Through the years, Pentak has honed his distinctive technique for mark making and experimenting with light and composition, aiming for “the balance between representation and invention.”
Although his process continues to evolve, his latest works exude a Zen-like calm and proficiency. The paintings put one in a peaceful mindset — the best vantage for considering the nuances of image, paint application and texture.
His approach is rigorously consistent. Starting with a base layer of golden yellow, Pentak builds densely forested landscapes by dragging palette knives and large brushes across a wood- panel surface. He digs down to the yellow base to form a hard horizon between land and the still, reflective bodies of water that take up much of his compositions. The backgrounds are panoramic, while the foregrounds are dotted by sparse collections of trees — often birches, with their white bark formed by the delicate lines of individual bristles.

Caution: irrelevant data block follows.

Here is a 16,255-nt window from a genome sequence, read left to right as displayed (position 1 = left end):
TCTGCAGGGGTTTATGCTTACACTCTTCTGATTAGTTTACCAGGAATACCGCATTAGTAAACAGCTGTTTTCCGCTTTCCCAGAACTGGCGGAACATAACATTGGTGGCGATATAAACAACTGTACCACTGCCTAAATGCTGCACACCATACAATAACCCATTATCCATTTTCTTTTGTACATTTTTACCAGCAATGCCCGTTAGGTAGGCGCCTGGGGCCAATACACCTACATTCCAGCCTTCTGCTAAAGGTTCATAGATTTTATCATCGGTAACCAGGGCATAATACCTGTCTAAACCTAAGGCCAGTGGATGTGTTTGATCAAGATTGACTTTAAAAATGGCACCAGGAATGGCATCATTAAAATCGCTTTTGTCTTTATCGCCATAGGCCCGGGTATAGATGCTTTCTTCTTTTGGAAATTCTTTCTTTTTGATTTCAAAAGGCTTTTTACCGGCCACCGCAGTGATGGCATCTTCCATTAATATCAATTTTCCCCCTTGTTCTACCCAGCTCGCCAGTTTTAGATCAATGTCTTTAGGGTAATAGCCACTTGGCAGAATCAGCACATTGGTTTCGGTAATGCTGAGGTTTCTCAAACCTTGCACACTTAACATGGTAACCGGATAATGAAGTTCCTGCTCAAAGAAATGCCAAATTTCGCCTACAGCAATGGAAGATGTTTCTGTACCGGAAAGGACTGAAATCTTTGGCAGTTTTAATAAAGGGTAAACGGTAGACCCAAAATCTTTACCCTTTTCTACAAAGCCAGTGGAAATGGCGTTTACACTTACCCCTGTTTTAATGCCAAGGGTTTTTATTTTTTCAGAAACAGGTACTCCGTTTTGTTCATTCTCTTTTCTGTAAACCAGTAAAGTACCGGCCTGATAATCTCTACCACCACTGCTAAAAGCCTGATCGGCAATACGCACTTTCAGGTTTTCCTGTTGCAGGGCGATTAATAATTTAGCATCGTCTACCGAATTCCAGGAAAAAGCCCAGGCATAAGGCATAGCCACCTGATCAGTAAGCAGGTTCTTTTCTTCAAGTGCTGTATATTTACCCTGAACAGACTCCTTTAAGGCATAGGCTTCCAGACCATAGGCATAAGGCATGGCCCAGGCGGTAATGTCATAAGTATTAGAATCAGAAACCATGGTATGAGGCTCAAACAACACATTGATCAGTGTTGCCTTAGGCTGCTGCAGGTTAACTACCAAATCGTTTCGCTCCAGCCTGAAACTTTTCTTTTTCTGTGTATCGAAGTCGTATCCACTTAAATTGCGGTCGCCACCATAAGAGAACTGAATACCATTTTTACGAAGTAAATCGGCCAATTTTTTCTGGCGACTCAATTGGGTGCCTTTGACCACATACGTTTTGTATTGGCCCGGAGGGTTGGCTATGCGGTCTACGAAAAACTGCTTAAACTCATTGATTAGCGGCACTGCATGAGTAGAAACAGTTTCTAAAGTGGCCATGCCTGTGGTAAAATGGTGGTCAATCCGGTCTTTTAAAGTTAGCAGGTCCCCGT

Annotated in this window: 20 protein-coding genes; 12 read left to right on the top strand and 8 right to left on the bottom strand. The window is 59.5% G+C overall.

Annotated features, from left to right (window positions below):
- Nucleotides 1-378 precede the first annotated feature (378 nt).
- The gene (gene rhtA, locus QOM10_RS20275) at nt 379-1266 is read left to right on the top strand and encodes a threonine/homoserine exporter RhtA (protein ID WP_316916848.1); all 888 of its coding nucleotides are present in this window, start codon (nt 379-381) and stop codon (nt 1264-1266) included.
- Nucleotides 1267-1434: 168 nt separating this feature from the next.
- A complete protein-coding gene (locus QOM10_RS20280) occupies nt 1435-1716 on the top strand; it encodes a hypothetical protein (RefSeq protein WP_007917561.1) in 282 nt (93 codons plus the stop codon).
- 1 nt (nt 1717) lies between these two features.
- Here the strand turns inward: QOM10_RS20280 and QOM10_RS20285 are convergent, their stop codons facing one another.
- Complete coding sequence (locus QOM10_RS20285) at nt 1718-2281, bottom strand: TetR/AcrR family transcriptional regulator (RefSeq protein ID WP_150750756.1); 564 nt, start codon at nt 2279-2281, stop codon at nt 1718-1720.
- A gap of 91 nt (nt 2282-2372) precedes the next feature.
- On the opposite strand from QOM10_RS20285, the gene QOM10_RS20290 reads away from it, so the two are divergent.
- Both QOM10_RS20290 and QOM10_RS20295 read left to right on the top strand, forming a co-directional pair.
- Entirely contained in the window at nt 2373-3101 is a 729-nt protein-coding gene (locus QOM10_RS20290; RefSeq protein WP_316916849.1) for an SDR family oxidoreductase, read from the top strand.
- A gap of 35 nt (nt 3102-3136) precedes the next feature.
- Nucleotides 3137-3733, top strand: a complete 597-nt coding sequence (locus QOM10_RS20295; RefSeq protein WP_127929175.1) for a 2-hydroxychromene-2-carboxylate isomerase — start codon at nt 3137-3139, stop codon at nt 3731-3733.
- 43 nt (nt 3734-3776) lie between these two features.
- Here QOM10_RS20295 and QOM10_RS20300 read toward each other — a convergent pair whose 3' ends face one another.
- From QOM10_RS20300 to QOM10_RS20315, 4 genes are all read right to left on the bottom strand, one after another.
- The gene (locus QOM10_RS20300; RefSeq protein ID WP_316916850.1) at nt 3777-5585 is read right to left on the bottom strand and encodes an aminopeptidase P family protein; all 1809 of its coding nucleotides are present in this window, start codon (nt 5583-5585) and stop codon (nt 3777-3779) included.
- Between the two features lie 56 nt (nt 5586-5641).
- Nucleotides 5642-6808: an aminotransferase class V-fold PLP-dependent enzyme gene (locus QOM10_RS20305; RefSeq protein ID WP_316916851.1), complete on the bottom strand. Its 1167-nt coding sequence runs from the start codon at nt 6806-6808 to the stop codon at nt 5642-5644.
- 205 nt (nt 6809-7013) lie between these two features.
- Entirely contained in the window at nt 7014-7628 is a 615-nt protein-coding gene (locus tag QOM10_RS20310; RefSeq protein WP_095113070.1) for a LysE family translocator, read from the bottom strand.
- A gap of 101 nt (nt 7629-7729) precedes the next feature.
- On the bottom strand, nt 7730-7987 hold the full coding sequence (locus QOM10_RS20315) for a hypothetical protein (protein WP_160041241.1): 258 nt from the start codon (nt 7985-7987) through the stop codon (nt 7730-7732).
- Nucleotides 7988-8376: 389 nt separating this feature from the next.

His overall aesthetic is clean and minimal but also light and gestural, as seen in the way daintily daubed leaves hover around the foreground trees without the benefit of being attached by branches. The choice to add elements in close proximity against a distant horizon helps to bridge whatever psychic distance might be created by the austere nature of his style.
One is also drawn by the vivid, subtly blended coloring and simple, elegant beauty found in each piece.
--Melissa Starker, The Columbus Dispatch (April 22, 2012)